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2'-O-methylation in mRNA disrupts tRNA decoding during translation elongation
Stanford Univ, Sch Med, Dept Biol Struct, Stanford, CA 94305 USA.;Stanford Univ, Dept Appl Phys, Stanford, CA 94305 USA..
Uppsala University, Disciplinary Domain of Science and Technology, Biology, Department of Cell and Molecular Biology, Molecular Biology.
SLAC Natl Accelerator Lab, Stanford PULSE Inst, Menlo Pk, CA USA.;SLAC Natl Accelerator Lab, Biosci Div, Menlo Pk, CA USA..ORCID iD: 0000-0002-9135-5397
Uppsala University, Disciplinary Domain of Science and Technology, Biology, Department of Cell and Molecular Biology, Molecular Biology.
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2018 (English)In: Nature Structural & Molecular Biology, ISSN 1545-9993, E-ISSN 1545-9985, Vol. 25, no 3, p. 208-216Article in journal (Refereed) Published
Abstract [en]

Chemical modifications of mRNA may regulate many aspects of mRNA processing and protein synthesis. Recently, 2 '-O-methylation of nucleotides was identified as a frequent modification in translated regions of human mRNA, showing enrichment in codons for certain amino acids. Here, using single-molecule, bulk kinetics and structural methods, we show that 2 '-O-methylation within coding regions of mRNA disrupts key steps in codon reading during cognate tRNA selection. Our results suggest that 2 '-O-methylation sterically perturbs interactions of ribosomal-monitoring bases (G530, A1492 and A1493) with cognate codon-anticodon helices, thereby inhibiting downstream GTP hydrolysis by elongation factor Tu (EF-Tu) and A-site tRNA accommodation, leading to excessive rejection of cognate aminoacylated tRNAs in initial selection and proofreading. Our current and prior findings highlight how chemical modifications of mRNA tune the dynamics of protein synthesis at different steps of translation elongation.

Place, publisher, year, edition, pages
NATURE PUBLISHING GROUP , 2018. Vol. 25, no 3, p. 208-216
National Category
Biochemistry and Molecular Biology
URN: urn:nbn:se:uu:diva-350295DOI: 10.1038/s41594-018-0030-zISI: 000426704000006PubMedID: 29459784OAI: oai:DiVA.org:uu-350295DiVA, id: diva2:1204716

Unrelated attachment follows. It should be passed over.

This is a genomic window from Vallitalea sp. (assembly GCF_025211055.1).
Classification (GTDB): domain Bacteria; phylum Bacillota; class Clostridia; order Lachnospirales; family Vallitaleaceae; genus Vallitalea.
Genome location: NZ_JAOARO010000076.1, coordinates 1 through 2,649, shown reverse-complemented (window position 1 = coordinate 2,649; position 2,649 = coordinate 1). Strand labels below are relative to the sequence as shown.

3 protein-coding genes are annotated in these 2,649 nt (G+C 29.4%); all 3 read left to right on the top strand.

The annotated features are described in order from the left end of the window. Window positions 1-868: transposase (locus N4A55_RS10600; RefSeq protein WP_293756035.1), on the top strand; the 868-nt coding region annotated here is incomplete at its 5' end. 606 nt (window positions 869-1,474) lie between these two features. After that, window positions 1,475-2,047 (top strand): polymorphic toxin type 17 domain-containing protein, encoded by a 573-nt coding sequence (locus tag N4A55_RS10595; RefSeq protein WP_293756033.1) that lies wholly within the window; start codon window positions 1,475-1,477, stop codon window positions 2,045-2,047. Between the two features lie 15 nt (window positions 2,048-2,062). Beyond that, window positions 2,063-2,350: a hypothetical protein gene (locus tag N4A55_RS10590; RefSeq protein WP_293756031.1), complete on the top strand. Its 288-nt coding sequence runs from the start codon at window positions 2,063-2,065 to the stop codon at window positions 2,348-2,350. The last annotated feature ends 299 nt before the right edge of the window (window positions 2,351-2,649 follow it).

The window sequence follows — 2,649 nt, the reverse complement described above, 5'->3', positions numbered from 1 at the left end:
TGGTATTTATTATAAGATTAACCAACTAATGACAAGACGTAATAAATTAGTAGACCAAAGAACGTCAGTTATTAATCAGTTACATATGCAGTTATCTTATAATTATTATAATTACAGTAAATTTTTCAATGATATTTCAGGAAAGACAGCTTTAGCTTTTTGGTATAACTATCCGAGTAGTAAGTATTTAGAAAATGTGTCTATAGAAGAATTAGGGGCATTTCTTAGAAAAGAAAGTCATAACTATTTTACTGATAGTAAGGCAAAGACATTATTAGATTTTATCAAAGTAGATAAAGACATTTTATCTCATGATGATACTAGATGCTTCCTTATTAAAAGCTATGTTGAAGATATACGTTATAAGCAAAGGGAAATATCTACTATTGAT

Knut and Alice Wallenberg FoundationSwedish Research CouncilAvailable from: 2018-05-09 Created: 2018-05-09 Last updated: 2019-04-26
In thesis
1. Accuracy of protein synthesis and its tuning by mRNA modifications
Open this publication in new window or tab >>Accuracy of protein synthesis and its tuning by mRNA modifications
2019 (English)Doctoral thesis, comprehensive summary (Other academic)
Abstract [en]

The ribosome is a large macromolecular complex that synthesizes all proteins in the cell in all kingdoms of life. Proteins perform many vital functions, ranging from catalysis of biochemical reactions to muscle movement. It is essential for cells and organisms that proteins are synthesized rapidly and accurately.

This thesis addresses two questions regarding the accuracy of protein synthesis. How do bacterial and eukaryotic release factors ensure accurate termination? How do mRNA modifications affect the accuracy of bacterial protein synthesis?

Bacterial release factors 1 (RF1) and 2 (RF2) are proteins that recognize the stop codons of mRNA and catalyze the release of a synthesized protein chain from the ribosome. It has been proposed that RFs ensure accurate termination by binding to the ribosome in an inactive, compact conformation and acquire a catalytically active, extended conformation only after recognizing a correct stop codon. However, the native compact conformation was too short-lived to be captured by conventional structural methods. We have developed a fast-kinetics approach for determining when the RFs are in a compact conformation on the ribosome and then used time-resolved cryogenic electron microscopy to capture the compact conformations of native RF1 and RF2 bound to a stop codon. We have also measured the effect of eukaryotic release factor 3 (eRF3) on the rate and accuracy of peptide release by eukaryotic release factor 1 (eRF1) in a yeast (Saccharomyces cerevisiae) in vitro translation system.

Modifications of mRNA nucleotides are post-transcriptional regulators of gene expression, but little is known about their role in protein synthesis. We have studied the effect on accuracy of protein synthesis by two of these modifications: 2’-O-methylation and N6-methylation of adenosine. 2’-O-methylation greatly reduced the maximal rate (kcat) and efficiency (kcat/Km) of cognate (correct) codon reading by decreasing the initial GTPase activity in elongation factor Tu and enhancing proofreading losses of cognate aminoacyl-tRNAs. Remarkably, N6-methylation reduced the efficiency of codon reading by cognate aminoacyl-tRNAs and release factors, leaving the efficiency of the corresponding non-cognate reactions much less affected.


Place, publisher, year, edition, pages
Uppsala: Acta Universitatis Upsaliensis, 2019. p. 47
Digital Comprehensive Summaries of Uppsala Dissertations from the Faculty of Science and Technology, ISSN 1651-6214 ; 1814
Ribosome, Protein synthesis, Translation, Accuracy, Release factor, Termination, mRNA modifications
National Category
Biochemistry and Molecular Biology
Research subject
Biology with specialization in Molecular Biology
urn:nbn:se:uu:diva-382490 (URN)978-91-513-0667-4 (ISBN)
Public defence
2019-06-04, A1:111a, BMC, Husargatan 3, Uppsala, 13:15 (English)
Available from: 2019-05-10 Created: 2019-04-26 Last updated: 2019-06-17

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